Why is this medicine prescribed?
Tofersen injection is used to treat a certain type of amyotrophic lateral sclerosis (ALS, Lou Gehrig's disease; a condition in which the nerves that control muscle movement slowly die, causing the muscles to shrink and weaken) in adults with a certain genetic make-up. Tofersen injection is in a class of medications called antisense oligonucleotides. It works by decreasing the production of a harmful protein that builds up in the brain and spinal cord in ALS patients.
Are there other uses for this medicine?
This medication may be prescribed for other uses; ask your doctor or pharmacist for more information.
How should this medicine be used?
Tofersen injection comes as a solution (liquid) to inject intrathecally (into the fluid-filled space of the spinal canal). Tofersen injection is given by a doctor in a medical office or clinic. It is usually given as 3 initial doses (once every 2 weeks) and then is given once every 28 days thereafter.
Ask your pharmacist or doctor for a copy of the manufacturer's information for the patient.
What special precautions should I follow?
Before receiving tofersen injection,
- tell your doctor and pharmacist if you are allergic to tofersen, any other medications, or any of the ingredients in tofersen injection. Ask your pharmacist for a list of the ingredients.
- tell your doctor and pharmacist what other prescription and nonprescription medications, vitamins, nutritional supplements, and herbal products you are taking or plan to take.
- tell your doctor if you have or have ever had any other medical conditions.
- tell your doctor if you are pregnant, plan to become pregnant, or are breast-feeding. If you become pregnant while receiving tofersen injection, call your doctor.
What special dietary instructions should I follow?
Unless your doctor tells you otherwise, continue your normal diet.
What should I do if I forget to take a dose?
If you miss an appointment to receive tofersen injection, call your doctor right away to reschedule your appointment. Your doctor will probably tell you to resume your previous schedule to receive tofersen injection, with at least 14 days between the 3 initial doses and 28 days between the later doses.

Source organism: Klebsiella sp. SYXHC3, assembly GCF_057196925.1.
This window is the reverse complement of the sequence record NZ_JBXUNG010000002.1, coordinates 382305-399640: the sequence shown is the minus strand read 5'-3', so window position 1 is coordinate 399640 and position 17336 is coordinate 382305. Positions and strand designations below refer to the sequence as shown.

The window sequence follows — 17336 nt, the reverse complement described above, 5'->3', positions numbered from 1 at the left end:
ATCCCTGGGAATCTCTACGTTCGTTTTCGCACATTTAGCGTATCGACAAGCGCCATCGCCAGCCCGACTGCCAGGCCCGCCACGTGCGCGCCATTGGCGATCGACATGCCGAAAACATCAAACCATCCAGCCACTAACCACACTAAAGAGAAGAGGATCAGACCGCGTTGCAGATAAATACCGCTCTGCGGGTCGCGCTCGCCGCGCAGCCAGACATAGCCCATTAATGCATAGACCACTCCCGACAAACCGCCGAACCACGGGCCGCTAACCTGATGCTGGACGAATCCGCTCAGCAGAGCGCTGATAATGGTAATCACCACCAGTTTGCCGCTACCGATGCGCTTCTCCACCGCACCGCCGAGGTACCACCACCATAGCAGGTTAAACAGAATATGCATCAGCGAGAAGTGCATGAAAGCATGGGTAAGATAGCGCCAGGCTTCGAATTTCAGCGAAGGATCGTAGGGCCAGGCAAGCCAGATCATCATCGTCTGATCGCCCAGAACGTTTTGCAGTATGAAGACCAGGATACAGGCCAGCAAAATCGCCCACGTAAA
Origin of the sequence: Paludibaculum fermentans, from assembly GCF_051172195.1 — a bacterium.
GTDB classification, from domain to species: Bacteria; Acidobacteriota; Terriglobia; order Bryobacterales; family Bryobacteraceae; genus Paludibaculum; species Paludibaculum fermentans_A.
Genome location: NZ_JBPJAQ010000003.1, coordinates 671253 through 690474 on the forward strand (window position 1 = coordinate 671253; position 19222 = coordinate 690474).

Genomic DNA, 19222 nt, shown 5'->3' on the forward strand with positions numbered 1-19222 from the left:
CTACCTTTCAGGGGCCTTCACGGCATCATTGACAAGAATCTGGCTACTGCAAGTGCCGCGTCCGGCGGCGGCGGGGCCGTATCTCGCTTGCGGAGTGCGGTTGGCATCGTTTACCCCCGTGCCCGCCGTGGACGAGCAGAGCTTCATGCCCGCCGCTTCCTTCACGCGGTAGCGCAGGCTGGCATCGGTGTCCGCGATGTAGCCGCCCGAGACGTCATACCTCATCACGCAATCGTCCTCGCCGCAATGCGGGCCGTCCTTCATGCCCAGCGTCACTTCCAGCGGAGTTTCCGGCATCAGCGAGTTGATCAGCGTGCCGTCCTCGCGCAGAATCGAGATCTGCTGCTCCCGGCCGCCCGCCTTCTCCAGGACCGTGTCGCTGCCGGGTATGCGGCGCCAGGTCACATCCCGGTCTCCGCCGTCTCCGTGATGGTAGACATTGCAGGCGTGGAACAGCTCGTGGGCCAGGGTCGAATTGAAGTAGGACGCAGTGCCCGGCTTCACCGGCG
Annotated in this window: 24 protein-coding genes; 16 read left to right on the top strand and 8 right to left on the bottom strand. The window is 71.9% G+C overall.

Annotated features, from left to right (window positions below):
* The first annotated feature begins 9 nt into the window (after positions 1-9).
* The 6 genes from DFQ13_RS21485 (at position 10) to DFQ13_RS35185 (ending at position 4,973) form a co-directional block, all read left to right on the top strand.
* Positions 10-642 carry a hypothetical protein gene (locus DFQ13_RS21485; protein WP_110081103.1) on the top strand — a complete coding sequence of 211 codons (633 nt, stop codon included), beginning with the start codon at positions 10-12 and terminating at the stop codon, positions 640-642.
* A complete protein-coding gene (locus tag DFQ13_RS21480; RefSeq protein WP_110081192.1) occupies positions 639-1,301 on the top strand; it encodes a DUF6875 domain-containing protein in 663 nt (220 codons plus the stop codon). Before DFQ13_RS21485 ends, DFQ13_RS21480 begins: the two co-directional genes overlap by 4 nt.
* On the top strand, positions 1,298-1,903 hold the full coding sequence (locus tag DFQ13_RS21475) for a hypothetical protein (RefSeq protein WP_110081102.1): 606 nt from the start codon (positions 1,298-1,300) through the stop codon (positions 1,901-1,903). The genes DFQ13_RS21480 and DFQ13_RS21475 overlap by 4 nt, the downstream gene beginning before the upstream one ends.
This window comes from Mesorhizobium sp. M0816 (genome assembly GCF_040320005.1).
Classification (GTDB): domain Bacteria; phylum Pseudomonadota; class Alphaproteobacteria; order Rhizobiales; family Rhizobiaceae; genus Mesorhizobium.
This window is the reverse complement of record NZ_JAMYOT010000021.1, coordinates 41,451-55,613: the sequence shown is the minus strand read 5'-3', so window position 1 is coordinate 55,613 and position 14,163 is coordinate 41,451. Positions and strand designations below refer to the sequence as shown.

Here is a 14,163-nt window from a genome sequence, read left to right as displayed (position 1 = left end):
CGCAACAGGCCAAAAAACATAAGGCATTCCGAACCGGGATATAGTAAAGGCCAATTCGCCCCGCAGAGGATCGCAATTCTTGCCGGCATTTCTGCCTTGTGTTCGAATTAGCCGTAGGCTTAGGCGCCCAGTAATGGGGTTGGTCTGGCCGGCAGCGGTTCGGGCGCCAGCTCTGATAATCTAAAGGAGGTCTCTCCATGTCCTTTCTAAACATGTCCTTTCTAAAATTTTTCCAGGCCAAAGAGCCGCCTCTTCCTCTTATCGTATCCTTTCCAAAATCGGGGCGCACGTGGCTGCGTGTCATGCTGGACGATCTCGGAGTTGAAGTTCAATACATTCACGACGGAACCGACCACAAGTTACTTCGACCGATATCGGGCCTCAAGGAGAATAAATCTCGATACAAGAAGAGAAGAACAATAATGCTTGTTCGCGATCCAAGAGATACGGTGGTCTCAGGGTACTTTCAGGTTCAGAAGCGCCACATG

What should I do in case of overdose?
In case of overdose, call the poison control helpline at 1-800-222-1222. Information is also available online at https://www.poisonhelp.org/help . If the victim has collapsed, had a seizure, has trouble breathing, or can't be awakened, immediately call emergency services at 911.
What side effects can this medicine cause?
Tofersen injection may cause side effects. Tell your doctor if any of these symptoms are severe or do not go away:
- muscle or joint pain
Some side effects can be serious. If you experience any of these symptoms, call your doctor immediately:
- weakness, numbness, burning, or tingling in the hands, arms, feet, or legs
- back or neck pain
- loss of control of your bowels or bladder
- headaches, including those that are unusual or will not go away
- blurred vision, double vision, loss of vision, or other visions changes
- buzzing or ringing in the ears
- fever, headache, nausea, vomiting, sensitivity to light, confusion, stiff neck
Tofersen injection may cause other side effects. Call your doctor if you have any unusual problems while taking this medication.
If you experience a serious side effect, you or your doctor may send a report to the Food and Drug Administration's (FDA) MedWatch Adverse Event Reporting program online ( http://www.fda.gov/Safety/MedWatch ) or by phone (1-800-332-1088).
What other information should I know?
Keep all appointments with your doctor and the laboratory.
It is important for you to keep a written list of all of the prescription and nonprescription (over-the-counter) medicines you are taking, as well as any products such as vitamins, minerals, or other dietary supplements. You should bring this list with you each time you visit a doctor or if you are admitted to a hospital. It is also important information to carry with you in case of emergencies.